This week's guest editor is Hinemoana Baker  - a New Zealand writer, musician, educator and sound enthusiast who has just returned from the US as writer in residence at the University of Iowa's International Writing Programme. 

She has produced several albums, edited several anthologies of New Zealand poetry and published two poetry collections of her own work, 'mātuhi | needle' (VUP/Perceval Press 2004) and 'kōiwi kōiwi | bone bone' (VUP 2010). Last year Hinemoana spent three months in Australia as 2009 Arts Queensland Poet in Residence.  

Hinemoana blogs at www.hinemoana.co.nz.

Tuesday Poem thanks Hinemoana for her work on TP this week and welcomes her back to NZ. Thanks, too, to Michael Mckimm for Resurrection. And congratulations to last week's guest editor Jennifer Compton for winning the Kathleen Grattan Award for Poetry 2010.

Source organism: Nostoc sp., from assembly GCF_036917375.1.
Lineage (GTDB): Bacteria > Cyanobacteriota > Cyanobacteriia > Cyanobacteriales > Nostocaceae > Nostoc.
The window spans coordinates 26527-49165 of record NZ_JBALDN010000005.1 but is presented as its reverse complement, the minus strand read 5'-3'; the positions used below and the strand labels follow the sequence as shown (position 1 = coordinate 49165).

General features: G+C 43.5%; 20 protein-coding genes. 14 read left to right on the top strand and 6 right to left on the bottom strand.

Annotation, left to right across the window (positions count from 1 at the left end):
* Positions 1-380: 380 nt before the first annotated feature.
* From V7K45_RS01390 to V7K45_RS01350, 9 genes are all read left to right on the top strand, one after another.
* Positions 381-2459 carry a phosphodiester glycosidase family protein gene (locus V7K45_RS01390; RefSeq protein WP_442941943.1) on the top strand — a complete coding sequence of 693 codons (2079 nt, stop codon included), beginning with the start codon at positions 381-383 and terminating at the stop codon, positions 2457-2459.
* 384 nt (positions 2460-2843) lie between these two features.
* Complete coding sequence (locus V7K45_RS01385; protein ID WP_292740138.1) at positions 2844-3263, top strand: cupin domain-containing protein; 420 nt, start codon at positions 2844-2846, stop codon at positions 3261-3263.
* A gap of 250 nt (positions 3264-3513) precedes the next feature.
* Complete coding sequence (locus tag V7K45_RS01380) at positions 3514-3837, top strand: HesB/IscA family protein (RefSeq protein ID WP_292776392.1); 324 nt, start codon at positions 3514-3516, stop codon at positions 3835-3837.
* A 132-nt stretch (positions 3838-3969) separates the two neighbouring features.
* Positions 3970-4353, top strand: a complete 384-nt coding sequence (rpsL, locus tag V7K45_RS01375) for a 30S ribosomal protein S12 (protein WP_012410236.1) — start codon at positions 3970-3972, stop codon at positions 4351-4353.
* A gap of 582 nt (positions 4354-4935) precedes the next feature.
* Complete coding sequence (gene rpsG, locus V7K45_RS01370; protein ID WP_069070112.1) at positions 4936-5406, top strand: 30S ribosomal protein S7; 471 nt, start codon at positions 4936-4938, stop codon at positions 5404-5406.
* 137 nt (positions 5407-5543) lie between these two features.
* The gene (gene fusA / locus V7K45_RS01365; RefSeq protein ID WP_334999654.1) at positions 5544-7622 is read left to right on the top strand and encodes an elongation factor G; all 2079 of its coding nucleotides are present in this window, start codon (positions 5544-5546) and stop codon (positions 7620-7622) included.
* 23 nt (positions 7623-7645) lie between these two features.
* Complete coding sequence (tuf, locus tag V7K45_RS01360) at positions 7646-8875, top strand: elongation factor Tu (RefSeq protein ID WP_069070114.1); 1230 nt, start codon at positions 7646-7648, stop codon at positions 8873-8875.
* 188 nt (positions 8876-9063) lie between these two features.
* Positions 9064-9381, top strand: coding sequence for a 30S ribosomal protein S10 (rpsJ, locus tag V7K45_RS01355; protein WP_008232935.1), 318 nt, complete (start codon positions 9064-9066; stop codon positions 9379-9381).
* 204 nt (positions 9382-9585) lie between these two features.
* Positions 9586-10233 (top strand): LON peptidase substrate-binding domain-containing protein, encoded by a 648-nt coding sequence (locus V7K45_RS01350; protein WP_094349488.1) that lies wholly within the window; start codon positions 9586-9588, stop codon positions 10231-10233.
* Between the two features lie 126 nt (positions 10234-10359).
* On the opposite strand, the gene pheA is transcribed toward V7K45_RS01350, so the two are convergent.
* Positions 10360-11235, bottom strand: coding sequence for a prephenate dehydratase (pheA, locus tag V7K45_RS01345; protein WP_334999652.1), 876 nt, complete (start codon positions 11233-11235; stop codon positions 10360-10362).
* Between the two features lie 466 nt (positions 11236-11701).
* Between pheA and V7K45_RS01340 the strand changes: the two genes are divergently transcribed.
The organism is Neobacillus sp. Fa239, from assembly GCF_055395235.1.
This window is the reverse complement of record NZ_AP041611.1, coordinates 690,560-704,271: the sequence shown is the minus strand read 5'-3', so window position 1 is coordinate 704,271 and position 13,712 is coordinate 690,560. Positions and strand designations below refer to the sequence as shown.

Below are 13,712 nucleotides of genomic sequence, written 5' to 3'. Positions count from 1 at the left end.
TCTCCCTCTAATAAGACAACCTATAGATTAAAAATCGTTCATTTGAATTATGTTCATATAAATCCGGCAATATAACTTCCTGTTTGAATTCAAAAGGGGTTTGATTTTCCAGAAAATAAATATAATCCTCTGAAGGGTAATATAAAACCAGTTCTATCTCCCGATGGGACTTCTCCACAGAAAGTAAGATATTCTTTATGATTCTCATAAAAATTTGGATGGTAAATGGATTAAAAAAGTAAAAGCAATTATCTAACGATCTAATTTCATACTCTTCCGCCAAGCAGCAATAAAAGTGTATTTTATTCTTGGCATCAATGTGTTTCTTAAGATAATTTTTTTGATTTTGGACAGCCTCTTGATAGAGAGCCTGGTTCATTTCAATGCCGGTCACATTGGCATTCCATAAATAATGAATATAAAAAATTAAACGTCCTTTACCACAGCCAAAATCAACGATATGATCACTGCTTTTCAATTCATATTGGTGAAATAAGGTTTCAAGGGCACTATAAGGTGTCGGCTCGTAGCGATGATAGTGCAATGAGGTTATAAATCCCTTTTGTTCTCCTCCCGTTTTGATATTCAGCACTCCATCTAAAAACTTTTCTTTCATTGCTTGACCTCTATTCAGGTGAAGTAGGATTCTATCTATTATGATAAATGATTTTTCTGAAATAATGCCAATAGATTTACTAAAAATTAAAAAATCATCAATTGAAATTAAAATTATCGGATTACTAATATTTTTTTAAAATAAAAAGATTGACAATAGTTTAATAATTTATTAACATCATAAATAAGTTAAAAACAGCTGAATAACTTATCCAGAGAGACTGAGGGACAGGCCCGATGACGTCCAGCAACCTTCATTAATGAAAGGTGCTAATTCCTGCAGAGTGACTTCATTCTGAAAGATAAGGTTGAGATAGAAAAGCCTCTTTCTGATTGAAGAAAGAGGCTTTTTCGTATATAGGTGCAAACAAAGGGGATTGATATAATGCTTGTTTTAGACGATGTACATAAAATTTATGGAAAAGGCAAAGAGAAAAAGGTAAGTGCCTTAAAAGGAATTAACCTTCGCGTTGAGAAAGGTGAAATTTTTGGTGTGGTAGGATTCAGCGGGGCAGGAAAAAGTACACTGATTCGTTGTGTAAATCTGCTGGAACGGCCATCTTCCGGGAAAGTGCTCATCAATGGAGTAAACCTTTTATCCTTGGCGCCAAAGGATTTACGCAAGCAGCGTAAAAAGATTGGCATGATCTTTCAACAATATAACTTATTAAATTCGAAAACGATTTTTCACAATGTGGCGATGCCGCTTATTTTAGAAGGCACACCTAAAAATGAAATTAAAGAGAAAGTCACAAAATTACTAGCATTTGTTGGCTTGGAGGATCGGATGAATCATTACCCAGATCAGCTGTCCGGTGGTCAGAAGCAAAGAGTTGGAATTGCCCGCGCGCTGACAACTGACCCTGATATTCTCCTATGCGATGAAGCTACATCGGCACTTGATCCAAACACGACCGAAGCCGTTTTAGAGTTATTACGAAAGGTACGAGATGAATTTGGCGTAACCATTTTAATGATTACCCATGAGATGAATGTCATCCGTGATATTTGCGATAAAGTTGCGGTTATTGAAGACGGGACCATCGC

Tuesday, November 16, 2010

cow poem by Chris Mansell

it is a day for poetry   that is to say
one like any other   full of sunshine   paddocks
and cold at heart

all day I speak to screen poets
the artless machine gives me breath
and words             and

I am sitting in
a paddock far away    a cow roars out

even I can tell distress from love
in cows
in others it’s not so easy

blue seeps in at the curtains
of my cow-isolated study
I warn it off with words

there is too much at stake
to start loving now

the phone nags
and there only people
I don’t love
they make their demands
time    money    an honest opinion
a dance
I don’t want to hold hands
there is no one whose thigh I want
to cross no particular blizzard eye I want to
I make the print big with fine
the cow is giving birth
and someone is in trouble     the dairyman
– I know his name –
will come in slow urgent
paces across the paddock
and watch    not wishing
to disturb her   his girl   full of hope in a field
of good winter feed
there is nothing to the print
the page rolls past like a lowing
poets fall off and fail
clipped by time    they thought they were immortal
and not one was
a comet   the size of a swimming pool
glides over and we don’t notice our near extinction

astronomers should take more care we’re not hit
by the unpredictable
she lows in the paddock
and the dairyman­ ­­– Phil – judges with squinty eyes
it’s a matter of economics this love